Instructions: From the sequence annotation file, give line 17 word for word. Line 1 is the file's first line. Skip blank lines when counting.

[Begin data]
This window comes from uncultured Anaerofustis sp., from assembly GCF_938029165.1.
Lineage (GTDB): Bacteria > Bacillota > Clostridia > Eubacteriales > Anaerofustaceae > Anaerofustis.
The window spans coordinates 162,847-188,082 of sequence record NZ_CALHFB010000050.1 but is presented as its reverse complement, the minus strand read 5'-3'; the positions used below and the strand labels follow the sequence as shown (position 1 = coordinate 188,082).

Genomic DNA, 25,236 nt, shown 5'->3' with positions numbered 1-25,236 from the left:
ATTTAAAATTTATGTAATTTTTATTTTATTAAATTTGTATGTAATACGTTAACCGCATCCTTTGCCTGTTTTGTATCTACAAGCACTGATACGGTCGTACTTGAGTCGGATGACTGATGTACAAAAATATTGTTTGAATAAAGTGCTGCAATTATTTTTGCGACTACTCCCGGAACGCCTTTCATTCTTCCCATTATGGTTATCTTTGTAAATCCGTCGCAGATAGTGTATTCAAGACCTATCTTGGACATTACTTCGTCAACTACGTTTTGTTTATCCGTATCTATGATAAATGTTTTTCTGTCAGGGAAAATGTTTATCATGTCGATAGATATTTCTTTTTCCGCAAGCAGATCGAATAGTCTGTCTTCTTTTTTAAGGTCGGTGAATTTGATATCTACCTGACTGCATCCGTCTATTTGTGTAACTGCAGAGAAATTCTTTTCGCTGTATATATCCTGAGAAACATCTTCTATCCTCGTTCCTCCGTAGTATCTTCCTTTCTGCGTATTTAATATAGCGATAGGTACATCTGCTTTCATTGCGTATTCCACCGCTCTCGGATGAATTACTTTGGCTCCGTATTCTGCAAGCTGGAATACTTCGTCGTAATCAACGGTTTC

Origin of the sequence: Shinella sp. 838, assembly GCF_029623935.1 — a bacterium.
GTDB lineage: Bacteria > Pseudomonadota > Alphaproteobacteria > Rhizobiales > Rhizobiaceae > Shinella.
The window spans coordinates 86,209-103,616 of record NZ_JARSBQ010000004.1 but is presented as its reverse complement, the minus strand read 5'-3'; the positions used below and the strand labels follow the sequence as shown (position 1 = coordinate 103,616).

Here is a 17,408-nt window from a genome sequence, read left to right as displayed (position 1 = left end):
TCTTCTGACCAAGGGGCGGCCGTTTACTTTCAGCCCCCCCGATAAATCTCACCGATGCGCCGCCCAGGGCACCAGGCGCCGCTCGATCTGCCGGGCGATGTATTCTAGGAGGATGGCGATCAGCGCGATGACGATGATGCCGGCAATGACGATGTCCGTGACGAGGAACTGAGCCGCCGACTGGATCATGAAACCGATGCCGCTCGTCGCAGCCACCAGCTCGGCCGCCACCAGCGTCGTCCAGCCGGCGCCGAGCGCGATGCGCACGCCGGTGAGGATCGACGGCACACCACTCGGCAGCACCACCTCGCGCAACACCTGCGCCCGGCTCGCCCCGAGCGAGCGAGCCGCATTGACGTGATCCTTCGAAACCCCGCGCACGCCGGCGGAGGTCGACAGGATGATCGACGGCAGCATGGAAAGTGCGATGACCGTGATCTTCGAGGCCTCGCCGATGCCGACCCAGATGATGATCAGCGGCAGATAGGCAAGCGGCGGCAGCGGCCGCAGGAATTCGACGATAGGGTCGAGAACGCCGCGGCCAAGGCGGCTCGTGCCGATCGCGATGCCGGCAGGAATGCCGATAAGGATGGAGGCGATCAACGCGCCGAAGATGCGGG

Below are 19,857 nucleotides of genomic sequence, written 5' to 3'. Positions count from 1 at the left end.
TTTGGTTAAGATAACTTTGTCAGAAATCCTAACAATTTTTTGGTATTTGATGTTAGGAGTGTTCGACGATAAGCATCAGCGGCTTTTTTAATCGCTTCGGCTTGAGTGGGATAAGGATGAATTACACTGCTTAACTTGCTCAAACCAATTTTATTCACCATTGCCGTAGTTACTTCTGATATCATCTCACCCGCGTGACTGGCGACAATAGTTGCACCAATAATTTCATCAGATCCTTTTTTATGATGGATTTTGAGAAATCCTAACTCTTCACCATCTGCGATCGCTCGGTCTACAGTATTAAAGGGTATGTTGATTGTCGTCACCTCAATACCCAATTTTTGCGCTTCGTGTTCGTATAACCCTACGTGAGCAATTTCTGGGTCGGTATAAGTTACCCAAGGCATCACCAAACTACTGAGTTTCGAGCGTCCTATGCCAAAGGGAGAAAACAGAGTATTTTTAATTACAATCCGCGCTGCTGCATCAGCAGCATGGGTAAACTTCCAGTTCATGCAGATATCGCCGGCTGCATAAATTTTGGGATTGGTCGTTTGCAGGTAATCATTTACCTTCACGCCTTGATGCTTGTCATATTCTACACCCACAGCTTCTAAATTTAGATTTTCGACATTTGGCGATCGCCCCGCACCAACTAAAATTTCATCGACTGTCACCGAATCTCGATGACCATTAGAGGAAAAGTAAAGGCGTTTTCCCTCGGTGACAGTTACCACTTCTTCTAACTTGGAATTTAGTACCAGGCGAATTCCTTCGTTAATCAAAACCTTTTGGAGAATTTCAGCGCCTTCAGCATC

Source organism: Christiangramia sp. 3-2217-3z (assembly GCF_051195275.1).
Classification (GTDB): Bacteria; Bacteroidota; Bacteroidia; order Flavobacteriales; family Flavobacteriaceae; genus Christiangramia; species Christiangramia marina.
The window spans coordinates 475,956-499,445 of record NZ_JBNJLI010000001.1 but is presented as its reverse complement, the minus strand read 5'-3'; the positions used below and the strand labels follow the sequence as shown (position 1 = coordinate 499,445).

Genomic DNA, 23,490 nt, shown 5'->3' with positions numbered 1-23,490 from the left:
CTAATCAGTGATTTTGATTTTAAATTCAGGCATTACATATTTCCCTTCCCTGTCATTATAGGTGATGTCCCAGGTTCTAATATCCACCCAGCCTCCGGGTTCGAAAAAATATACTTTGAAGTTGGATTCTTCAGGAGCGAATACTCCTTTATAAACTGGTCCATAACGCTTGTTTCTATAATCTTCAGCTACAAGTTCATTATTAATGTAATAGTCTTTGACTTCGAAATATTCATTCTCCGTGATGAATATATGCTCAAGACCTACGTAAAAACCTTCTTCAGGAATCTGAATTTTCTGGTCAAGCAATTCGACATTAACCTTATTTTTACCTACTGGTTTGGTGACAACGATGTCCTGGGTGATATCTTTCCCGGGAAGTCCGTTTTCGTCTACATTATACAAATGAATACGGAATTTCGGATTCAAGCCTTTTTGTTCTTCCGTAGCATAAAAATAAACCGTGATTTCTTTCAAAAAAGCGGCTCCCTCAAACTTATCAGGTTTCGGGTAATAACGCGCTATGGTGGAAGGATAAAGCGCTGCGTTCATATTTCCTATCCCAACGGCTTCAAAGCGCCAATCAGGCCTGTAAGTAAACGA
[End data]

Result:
CTAATCAGTGATTTTGATTTTAAATTCAGGCATTACATATTTCCCTTCCCTGTCATTATAGGTGATGTCCCAGGTTCTAATATCCACCCAGCCTCCGGGTTCGAAAAAATATACTTTGAAGTTGGATTCTTCAGGAGCGAATACTCCTTTATAAACTGGTCCATAACGCTTGTTTCTATAATCTTCAGCTACAAGTTCATTATTAATGTAATAGTCTTTGACTTCGAAATATTCATTCTCCGTGATGAATATATGCTCAAGACCTACGTAAAAACCTTCTTCAGGAATCTGAATTTTCTGGTCAAGCAATTCGACATTAACCTTATTTTTACCTACTGGTTTGGTGACAACGATGTCCTGGGTGATATCTTTCCCGGGAAGTCCGTTTTCGTCTACATTATACAAATGAATACGGAATTTCGGATTCAAGCCTTTTTGTTCTTCCGTAGCATAAAAATAAACCGTGATTTCTTTCAAAAAAGCGGCTCCCTCAAACTTATCAGGTTTCGGGTAATAACGCGCTATGGTGGAAGGATAAAGCGCTGCGTTCATATTTCCTATCCCAACGGCTTCAAAGCGCCAATCAGGCCTGTAAGTAAACGA